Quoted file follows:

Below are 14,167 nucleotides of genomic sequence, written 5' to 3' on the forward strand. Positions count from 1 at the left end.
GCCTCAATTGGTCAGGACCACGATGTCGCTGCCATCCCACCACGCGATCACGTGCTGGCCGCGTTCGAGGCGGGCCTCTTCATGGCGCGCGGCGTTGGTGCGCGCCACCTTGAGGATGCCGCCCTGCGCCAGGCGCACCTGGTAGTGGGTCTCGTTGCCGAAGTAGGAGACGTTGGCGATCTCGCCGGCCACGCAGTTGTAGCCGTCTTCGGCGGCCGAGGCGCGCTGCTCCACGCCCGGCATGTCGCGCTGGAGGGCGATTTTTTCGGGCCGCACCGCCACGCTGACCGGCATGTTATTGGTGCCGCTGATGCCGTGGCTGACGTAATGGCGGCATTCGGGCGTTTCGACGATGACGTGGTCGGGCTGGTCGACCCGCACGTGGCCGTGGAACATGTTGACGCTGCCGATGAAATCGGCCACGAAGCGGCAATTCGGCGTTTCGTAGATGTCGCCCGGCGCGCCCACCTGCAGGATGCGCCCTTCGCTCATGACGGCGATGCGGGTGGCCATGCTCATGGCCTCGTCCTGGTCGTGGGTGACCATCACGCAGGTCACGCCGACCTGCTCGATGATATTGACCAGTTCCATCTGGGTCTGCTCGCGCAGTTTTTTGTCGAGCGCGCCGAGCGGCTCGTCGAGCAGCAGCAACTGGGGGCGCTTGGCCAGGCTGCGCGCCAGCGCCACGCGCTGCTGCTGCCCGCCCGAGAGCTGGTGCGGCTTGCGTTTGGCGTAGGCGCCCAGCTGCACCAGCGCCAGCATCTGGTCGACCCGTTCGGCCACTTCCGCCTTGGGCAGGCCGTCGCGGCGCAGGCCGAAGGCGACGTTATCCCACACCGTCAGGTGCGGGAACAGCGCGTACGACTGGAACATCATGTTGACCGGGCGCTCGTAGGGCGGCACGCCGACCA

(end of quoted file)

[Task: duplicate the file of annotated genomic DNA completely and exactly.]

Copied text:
Below are 14,167 nucleotides of genomic sequence, written 5' to 3' on the forward strand. Positions count from 1 at the left end.
GCCTCAATTGGTCAGGACCACGATGTCGCTGCCATCCCACCACGCGATCACGTGCTGGCCGCGTTCGAGGCGGGCCTCTTCATGGCGCGCGGCGTTGGTGCGCGCCACCTTGAGGATGCCGCCCTGCGCCAGGCGCACCTGGTAGTGGGTCTCGTTGCCGAAGTAGGAGACGTTGGCGATCTCGCCGGCCACGCAGTTGTAGCCGTCTTCGGCGGCCGAGGCGCGCTGCTCCACGCCCGGCATGTCGCGCTGGAGGGCGATTTTTTCGGGCCGCACCGCCACGCTGACCGGCATGTTATTGGTGCCGCTGATGCCGTGGCTGACGTAATGGCGGCATTCGGGCGTTTCGACGATGACGTGGTCGGGCTGGTCGACCCGCACGTGGCCGTGGAACATGTTGACGCTGCCGATGAAATCGGCCACGAAGCGGCAATTCGGCGTTTCGTAGATGTCGCCCGGCGCGCCCACCTGCAGGATGCGCCCTTCGCTCATGACGGCGATGCGGGTGGCCATGCTCATGGCCTCGTCCTGGTCGTGGGTGACCATCACGCAGGTCACGCCGACCTGCTCGATGATATTGACCAGTTCCATCTGGGTCTGCTCGCGCAGTTTTTTGTCGAGCGCGCCGAGCGGCTCGTCGAGCAGCAGCAACTGGGGGCGCTTGGCCAGGCTGCGCGCCAGCGCCACGCGCTGCTGCTGCCCGCCCGAGAGCTGGTGCGGCTTGCGTTTGGCGTAGGCGCCCAGCTGCACCAGCGCCAGCATCTGGTCGACCCGTTCGGCCACTTCCGCCTTGGGCAGGCCGTCGCGGCGCAGGCCGAAGGCGACGTTATCCCACACCGTCAGGTGCGGGAACAGCGCGTACGACTGGAACATCATGTTGACCGGGCGCTCGTAGGGCGGCACGCCGACCA